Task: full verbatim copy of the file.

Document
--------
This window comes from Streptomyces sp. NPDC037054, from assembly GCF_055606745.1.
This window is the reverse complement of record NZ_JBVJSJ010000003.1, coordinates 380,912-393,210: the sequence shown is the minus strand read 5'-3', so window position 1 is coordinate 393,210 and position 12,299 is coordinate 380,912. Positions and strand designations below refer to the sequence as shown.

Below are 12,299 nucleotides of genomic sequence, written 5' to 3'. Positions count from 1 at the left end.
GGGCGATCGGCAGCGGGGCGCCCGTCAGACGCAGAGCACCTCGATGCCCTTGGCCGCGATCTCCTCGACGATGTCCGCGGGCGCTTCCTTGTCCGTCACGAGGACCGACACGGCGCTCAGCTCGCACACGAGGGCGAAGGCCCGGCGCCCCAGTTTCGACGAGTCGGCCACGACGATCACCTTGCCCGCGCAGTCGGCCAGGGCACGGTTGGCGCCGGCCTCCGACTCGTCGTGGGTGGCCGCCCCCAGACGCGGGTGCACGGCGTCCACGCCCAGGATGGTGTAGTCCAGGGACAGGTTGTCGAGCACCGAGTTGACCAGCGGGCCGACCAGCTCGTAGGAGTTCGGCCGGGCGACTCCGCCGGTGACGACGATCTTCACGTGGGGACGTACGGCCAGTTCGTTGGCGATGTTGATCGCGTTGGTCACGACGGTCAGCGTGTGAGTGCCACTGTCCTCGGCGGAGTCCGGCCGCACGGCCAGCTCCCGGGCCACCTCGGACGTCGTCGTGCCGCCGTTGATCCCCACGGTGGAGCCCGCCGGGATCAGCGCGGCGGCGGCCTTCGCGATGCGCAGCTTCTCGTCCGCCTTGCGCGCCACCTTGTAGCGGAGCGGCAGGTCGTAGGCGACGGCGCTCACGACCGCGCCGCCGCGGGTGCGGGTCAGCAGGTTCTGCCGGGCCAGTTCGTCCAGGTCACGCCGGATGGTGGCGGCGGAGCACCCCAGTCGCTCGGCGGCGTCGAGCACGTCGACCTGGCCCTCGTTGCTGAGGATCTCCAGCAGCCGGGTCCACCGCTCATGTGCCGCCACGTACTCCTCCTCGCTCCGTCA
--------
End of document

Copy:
This window comes from Streptomyces sp. NPDC037054, from assembly GCF_055606745.1.
This window is the reverse complement of record NZ_JBVJSJ010000003.1, coordinates 380,912-393,210: the sequence shown is the minus strand read 5'-3', so window position 1 is coordinate 393,210 and position 12,299 is coordinate 380,912. Positions and strand designations below refer to the sequence as shown.

Below are 12,299 nucleotides of genomic sequence, written 5' to 3'. Positions count from 1 at the left end.
GGGCGATCGGCAGCGGGGCGCCCGTCAGACGCAGAGCACCTCGATGCCCTTGGCCGCGATCTCCTCGACGATGTCCGCGGGCGCTTCCTTGTCCGTCACGAGGACCGACACGGCGCTCAGCTCGCACACGAGGGCGAAGGCCCGGCGCCCCAGTTTCGACGAGTCGGCCACGACGATCACCTTGCCCGCGCAGTCGGCCAGGGCACGGTTGGCGCCGGCCTCCGACTCGTCGTGGGTGGCCGCCCCCAGACGCGGGTGCACGGCGTCCACGCCCAGGATGGTGTAGTCCAGGGACAGGTTGTCGAGCACCGAGTTGACCAGCGGGCCGACCAGCTCGTAGGAGTTCGGCCGGGCGACTCCGCCGGTGACGACGATCTTCACGTGGGGACGTACGGCCAGTTCGTTGGCGATGTTGATCGCGTTGGTCACGACGGTCAGCGTGTGAGTGCCACTGTCCTCGGCGGAGTCCGGCCGCACGGCCAGCTCCCGGGCCACCTCGGACGTCGTCGTGCCGCCGTTGATCCCCACGGTGGAGCCCGCCGGGATCAGCGCGGCGGCGGCCTTCGCGATGCGCAGCTTCTCGTCCGCCTTGCGCGCCACCTTGTAGCGGAGCGGCAGGTCGTAGGCGACGGCGCTCACGACCGCGCCGCCGCGGGTGCGGGTCAGCAGGTTCTGCCGGGCCAGTTCGTCCAGGTCACGCCGGATGGTGGCGGCGGAGCACCCCAGTCGCTCGGCGGCGTCGAGCACGTCGACCTGGCCCTCGTTGCTGAGGATCTCCAGCAGCCGGGTCCACCGCTCATGTGCCGCCACGTACTCCTCCTCGCTCCGTCA